We've got every reason to love optimism. It can get us through the thorniest situations, not to mention keeping us cheerful when things should get us down. But rose-colored glasses might be costing us, and trading them out could be good for you in the long run.
Researchers from the U.S., Australia, and the U.K. have just released a study about how well we think we manage our money. Overall, we tend to think we're way more financially responsible than we actually are — and why not? It makes us feel good about ourselves. But more often than not, we've got room to improve. The research team developed a questionnaire about "superfluous spending," and how many times each year we engage in it. The short survey asks simple questions, such as how many times you eat out versus cooking at home, but when respondents tallied up their own scores, they were often brought down to earth about their financial choices.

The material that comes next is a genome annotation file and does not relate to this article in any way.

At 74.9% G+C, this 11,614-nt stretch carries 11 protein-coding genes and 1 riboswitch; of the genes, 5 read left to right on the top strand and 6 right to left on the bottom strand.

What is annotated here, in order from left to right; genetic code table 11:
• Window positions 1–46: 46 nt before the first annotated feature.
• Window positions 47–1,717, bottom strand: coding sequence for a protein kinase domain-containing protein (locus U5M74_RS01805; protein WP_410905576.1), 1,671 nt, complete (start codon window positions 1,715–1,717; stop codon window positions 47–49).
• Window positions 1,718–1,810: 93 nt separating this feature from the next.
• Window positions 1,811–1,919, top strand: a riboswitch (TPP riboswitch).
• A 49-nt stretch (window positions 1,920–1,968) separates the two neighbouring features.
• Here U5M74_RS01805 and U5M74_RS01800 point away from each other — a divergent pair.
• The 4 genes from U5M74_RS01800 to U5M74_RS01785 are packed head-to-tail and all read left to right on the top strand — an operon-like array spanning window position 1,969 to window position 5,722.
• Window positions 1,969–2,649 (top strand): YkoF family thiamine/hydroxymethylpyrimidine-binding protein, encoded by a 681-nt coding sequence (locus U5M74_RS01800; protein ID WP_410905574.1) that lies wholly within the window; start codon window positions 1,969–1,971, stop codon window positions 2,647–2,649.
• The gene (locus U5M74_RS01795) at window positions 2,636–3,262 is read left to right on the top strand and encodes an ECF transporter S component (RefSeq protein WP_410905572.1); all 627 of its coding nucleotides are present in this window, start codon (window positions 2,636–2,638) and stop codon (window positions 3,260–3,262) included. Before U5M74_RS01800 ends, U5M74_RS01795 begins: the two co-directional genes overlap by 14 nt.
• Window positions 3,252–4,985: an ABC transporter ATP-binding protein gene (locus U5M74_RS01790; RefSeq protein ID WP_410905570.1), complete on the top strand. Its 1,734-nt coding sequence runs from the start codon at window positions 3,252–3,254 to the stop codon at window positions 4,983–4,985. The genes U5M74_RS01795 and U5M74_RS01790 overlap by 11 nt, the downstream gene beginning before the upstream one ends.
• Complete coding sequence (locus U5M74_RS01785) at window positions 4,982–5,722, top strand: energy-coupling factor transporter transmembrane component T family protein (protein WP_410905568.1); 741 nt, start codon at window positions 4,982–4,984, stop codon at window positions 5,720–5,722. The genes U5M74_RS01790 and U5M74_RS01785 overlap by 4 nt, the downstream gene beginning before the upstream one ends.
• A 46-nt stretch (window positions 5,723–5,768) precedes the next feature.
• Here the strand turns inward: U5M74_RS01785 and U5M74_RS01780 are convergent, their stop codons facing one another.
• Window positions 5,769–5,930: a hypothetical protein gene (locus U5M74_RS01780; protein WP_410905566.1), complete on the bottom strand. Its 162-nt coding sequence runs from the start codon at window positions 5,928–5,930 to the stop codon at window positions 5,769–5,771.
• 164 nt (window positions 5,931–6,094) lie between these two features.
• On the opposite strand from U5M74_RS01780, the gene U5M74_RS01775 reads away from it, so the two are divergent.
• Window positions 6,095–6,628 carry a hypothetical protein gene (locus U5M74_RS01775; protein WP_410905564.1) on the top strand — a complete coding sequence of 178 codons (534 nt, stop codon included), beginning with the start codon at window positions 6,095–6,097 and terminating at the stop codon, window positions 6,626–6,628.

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"People around the world are not saving enough money, and we propose that one reason they under-save is because they falsely believe themselves to be financially responsible," said lead author Emily Garbinski. "[D]eflating this inflated self-view may increase saving, as people should become motivated to restore perceptions of financial responsibility."
We already know that being realistic is a far better path to wealth, and that failure really does help you come back stronger. Check in with your savings and your budget, but keep up your hopeful feelings too. Working with real facts is important, but optimism isn't entirely without value itself.